Forum for Science, Industry and Business

Sponsored by:     3M 
Search our Site:

 

Rare find from the deep sea

20.02.2018

Dumbo octopuses live at a depth of thousands of meters in the oceans. A rare spectacle now provides further insight into this extraordinary habitat: a US scientist filmed a dumbo octopus measuring just a few centimeters hatching from its egg. Based on these video recordings and MRI scans of the internal organs, researchers from the Delaware Museum of Natural History, the University of Bonn, the University Hospital Münster, and the Woods Hole Oceanographic Institution were able to document a surprising similarity of the hatchling with adult animals. The find is now being presented in “Current Biology”.

The remotely operated vehicle surfaces again, and this time it has brought up a cold-water coral from a depth of almost 2,000 meters (ca. 6,600 feet). On board the US research vessel Ronald H. Brown, the specimen is immediately placed in a container of seawater which has approximately the same temperature as the deep sea.


The dumbo hatchling shortly after leaving the egg capsule, which is barely two centimeters long.

© Foto: Timothy M. Shank und NOAA Office of Exploration and Research


3D model of the dumbo hatchling: transparent yolk sac, eyes orange, nervous system yellow, intestinal tract blue, shell red, fin cartilage pink, gills and branchial glands green, statocysts purple.

© Alexander Ziegler

By chance, the biologist Dr. Tim Shank observes a small deep-sea octopus hatching from a two-centimeter egg case. The animal immediately starts moving its fins in synchrony. Dr. Shank is quick to react, films the rare event, and later preserves the small marine animal for further investigation. This happened back in 2005.

At the time, Dr. Shank, who is working at the Woods Hole Oceanographic Institution took part in an expedition exploring a chain of underwater mountains off the US East Coast, the “New England and Corner Rise Seamounts”.

“Dumbo” was borrowed from the Disney classic

“It was the first time that such a deep-sea octopus was observed directly during hatching”, says Dr. Liz Shea of the Delaware Museum of Natural History. The small animal measuring around three centimeters has fins at the end of its mantle that are shaped like elephant ears. Based on the flying elephant “Dumbo” from the Walt Disney cartoons, these deep-sea octopuses are also known as “dumbo octopuses”.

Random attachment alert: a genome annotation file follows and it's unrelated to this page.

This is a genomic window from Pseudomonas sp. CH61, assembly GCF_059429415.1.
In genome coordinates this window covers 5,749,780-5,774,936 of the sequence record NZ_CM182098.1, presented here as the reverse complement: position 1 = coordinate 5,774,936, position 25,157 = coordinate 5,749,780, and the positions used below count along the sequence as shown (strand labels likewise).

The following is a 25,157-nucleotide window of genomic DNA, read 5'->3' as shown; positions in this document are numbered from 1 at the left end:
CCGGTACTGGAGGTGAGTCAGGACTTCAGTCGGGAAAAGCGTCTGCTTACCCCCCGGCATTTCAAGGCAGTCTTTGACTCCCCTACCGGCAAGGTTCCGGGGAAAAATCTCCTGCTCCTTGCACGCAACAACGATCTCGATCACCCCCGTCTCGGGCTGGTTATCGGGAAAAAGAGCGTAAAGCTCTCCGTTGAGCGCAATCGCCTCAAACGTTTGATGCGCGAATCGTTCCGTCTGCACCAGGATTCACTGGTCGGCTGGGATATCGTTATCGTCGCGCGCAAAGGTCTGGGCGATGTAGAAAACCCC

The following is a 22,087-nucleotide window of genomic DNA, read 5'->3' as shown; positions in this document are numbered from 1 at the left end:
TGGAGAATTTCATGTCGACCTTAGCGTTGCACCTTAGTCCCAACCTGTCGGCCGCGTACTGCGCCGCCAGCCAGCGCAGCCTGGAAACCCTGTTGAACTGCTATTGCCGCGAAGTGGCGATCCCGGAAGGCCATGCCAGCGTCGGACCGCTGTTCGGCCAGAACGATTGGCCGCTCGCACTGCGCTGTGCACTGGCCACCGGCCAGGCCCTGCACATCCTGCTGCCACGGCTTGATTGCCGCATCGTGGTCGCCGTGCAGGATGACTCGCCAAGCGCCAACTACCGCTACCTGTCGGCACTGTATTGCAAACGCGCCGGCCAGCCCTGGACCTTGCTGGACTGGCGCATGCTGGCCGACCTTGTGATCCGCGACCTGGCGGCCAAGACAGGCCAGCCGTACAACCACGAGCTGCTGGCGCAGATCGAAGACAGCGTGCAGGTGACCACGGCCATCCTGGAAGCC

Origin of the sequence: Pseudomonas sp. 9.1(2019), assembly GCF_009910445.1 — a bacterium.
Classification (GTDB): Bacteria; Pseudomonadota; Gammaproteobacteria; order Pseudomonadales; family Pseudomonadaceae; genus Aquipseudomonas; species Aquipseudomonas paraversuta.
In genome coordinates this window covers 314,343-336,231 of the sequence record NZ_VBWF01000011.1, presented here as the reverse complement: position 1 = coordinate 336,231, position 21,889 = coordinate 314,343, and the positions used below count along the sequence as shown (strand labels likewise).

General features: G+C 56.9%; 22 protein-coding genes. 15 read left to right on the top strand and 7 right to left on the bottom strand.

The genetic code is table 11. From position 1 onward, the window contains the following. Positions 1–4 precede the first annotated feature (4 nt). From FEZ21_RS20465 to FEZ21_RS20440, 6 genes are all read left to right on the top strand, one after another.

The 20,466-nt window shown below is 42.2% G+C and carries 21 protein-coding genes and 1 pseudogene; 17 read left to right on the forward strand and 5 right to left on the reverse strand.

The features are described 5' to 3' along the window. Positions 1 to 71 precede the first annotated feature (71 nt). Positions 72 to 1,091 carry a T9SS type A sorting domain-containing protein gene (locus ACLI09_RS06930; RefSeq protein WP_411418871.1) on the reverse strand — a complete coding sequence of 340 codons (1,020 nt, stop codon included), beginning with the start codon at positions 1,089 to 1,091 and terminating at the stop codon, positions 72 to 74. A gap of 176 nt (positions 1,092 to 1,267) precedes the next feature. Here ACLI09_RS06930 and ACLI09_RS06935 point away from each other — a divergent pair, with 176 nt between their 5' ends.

The adult females prefer to lay their eggs in the branches of deep-sea corals and then disappear. “As the video by Tim shows, the dumbo octopus immediately moves like an adult animal about ten times its size”, says Dr. Alexander Ziegler from the Institute of Evolutionary Biology and Ecology of the University of Bonn, who performed studies on the hatchling together with Dr. Shea.

Getting an inside look with magnetic resonance imaging

To find out more about this rare specimen, the team of Prof. Cornelius Faber at the University Hospital Münster took a look inside using a high-resolution magnetic resonance scanner. Dr. Ziegler then used the MRI images to create an interactive three-dimensional model of the internal organs of the small deep-sea octopus. “Particularly striking was a large yolk sac, which serves as a nutrient source directly after hatching, until the young animal can independently capture its prey in the deep sea”, explains Dr. Ziegler.

The scientists were surprised how much the structure of other internal organs and of the nervous system resembled that of adult animals. “While the octopuses we know from shallow waters usually care for their brood, such behavior does not seem to impart any evolutionary advantage to deep-sea dumbo octopuses”, Dr. Ziegler explains.

The find belongs to the genus Grimpoteuthis

On the basis of the size ratios and shape of the internal organs it was possible to assign the rare specimen to the dumbo octopus genus Grimpoteuthis, an absolute novelty for young dumbos. “It was unfortunately not possible to determine the species, because the North Atlantic deep sea fauna is not fully known yet”, says Shea. In particular the deep sea still shows many white spots on the global biodiversity map. Therefore, in their publication, the scientists again emphasize the importance of protecting this sensitive habitat. Deep-sea trawling and mining operations endanger the habitat of deep-sea corals and all organisms associated with these animals, some of which have not yet been researched.